Even if you’re not really gluten intolerant, you, too, can join those taking a stand against this dietary demon as lifestyle ‘guru’ JP Sears shows us.
Gluten is the dietary demon of the modern age. No doubt about it. It used to be fat, and then it was sugar, but now — as everyone knows — gluten is the fiendish monster hiding in our food, waiting to kill us.
Chances are you know quite a few people (maybe including yourself) who practice a gluten-free diet and who have banned this wheat protein from their life entirely. Even if you’re not gluten intolerant for serious medical concerns, take heart because now you, too, can join the masses and take a noble stand against the evils of gluten by becoming gluten intolerant. After all, as pointed out in the video below, “gluten is the new animal you don’t have to eat.”
Now that you’ve seen this parody “how-to guide” about how to make yourself “gluten intolerant” in the most annoying way possible, you can — according to “guru” (I’m using a hell of as lot of “ironic” double quotation marks here) JP Sears — become a part of this growing and very profitable trend.
Of course, people suffering from celiac disease really do need to abide by a gluten-free diet and steer clear of foods with barley, rye and wheat in order to keep the havoc gluten causes in their small intestines down to a minimum. Celiac disease is no joke. That being said, the gluten-free lifestyle does seem to be quite the diet du jour — as pointed out by Jimmy Kimmel in his illuminating “Pedestrian Question” clip concerning this vile wheat component.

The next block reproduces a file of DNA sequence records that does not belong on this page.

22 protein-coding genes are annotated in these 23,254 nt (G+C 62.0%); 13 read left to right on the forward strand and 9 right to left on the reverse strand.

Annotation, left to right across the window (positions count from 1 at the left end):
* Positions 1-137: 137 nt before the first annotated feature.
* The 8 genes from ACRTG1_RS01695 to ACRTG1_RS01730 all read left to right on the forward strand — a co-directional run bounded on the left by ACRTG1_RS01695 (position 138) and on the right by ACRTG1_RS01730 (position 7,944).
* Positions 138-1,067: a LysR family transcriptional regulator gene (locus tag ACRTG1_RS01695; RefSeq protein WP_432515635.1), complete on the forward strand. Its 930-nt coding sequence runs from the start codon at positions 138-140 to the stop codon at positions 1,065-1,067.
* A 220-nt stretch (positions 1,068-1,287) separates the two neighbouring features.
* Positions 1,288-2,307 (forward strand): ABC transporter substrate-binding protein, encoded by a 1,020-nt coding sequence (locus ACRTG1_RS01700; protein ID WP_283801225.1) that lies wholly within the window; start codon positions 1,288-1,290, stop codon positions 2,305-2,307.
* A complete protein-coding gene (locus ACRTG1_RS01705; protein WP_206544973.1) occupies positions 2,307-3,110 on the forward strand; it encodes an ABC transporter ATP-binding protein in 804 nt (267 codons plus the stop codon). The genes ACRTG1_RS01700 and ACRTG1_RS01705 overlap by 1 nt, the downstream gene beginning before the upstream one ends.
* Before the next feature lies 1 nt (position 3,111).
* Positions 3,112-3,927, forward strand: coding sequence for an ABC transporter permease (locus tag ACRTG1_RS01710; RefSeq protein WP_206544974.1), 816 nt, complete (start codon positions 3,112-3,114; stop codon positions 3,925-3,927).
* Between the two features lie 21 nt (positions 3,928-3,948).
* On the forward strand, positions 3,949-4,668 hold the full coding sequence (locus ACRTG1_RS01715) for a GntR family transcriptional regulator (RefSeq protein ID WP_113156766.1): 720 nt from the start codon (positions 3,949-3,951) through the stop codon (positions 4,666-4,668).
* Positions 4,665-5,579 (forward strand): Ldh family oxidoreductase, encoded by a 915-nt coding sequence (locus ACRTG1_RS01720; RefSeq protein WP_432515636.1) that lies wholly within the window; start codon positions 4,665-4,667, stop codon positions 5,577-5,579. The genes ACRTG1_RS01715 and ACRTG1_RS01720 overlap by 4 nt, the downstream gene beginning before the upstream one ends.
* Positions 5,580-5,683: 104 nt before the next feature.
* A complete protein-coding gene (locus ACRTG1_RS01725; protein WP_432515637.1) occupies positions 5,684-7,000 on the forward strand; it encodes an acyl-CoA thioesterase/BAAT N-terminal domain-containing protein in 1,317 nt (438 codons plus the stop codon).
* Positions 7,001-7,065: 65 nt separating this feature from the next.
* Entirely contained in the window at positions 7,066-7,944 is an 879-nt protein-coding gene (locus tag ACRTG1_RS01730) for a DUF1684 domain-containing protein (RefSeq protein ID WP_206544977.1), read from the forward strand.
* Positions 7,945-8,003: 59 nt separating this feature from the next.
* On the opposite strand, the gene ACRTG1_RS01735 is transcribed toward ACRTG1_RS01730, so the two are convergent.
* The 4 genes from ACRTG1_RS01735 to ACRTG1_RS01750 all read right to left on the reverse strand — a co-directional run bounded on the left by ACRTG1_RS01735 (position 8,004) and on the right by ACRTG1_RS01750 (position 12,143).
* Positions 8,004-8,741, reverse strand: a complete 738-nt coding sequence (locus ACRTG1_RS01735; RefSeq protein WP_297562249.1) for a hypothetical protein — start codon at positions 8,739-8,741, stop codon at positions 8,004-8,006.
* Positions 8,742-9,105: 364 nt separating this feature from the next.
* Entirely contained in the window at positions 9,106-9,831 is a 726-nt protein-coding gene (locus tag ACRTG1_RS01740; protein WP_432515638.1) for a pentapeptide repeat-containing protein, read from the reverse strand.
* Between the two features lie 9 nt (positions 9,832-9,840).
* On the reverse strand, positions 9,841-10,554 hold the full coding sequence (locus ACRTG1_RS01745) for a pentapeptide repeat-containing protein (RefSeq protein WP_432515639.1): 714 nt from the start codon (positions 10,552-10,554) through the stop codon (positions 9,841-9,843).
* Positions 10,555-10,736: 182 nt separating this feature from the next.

Non-celiac gluten sensitivity has been popping up all over the radar these past few years, with millions apparently suffering from the condition. Some people think it might be a not-simple dietary fad, while others point to research that suggests that not just gluten, but a variety of factors, including FODMAPs (Fermentable Oligosaccharides, Disaccharides, Monosaccharides and Polyols), could be the real culprits here. FODMAPs (not “maps to food”) are carbohydrates that are difficult for the small intestines to digest, promoting some people, who present with non-celiac gluten-like sensitivity, to switch to a low FODMAP diet.
Research into FODMAPs (linked to irritable bowel syndrome) and non-celiac gluten sensitivity is ongoing, with a lot of variables to sift through, ranging from medical, to dietary, to cultural. Now all you have to decide is how much you love or hate gluten, how severe your adverse dietary symptoms are and if you’re ready to navigate the gluten-free lifestyle (a multibillion dollar business, by the way) for the rest of your life.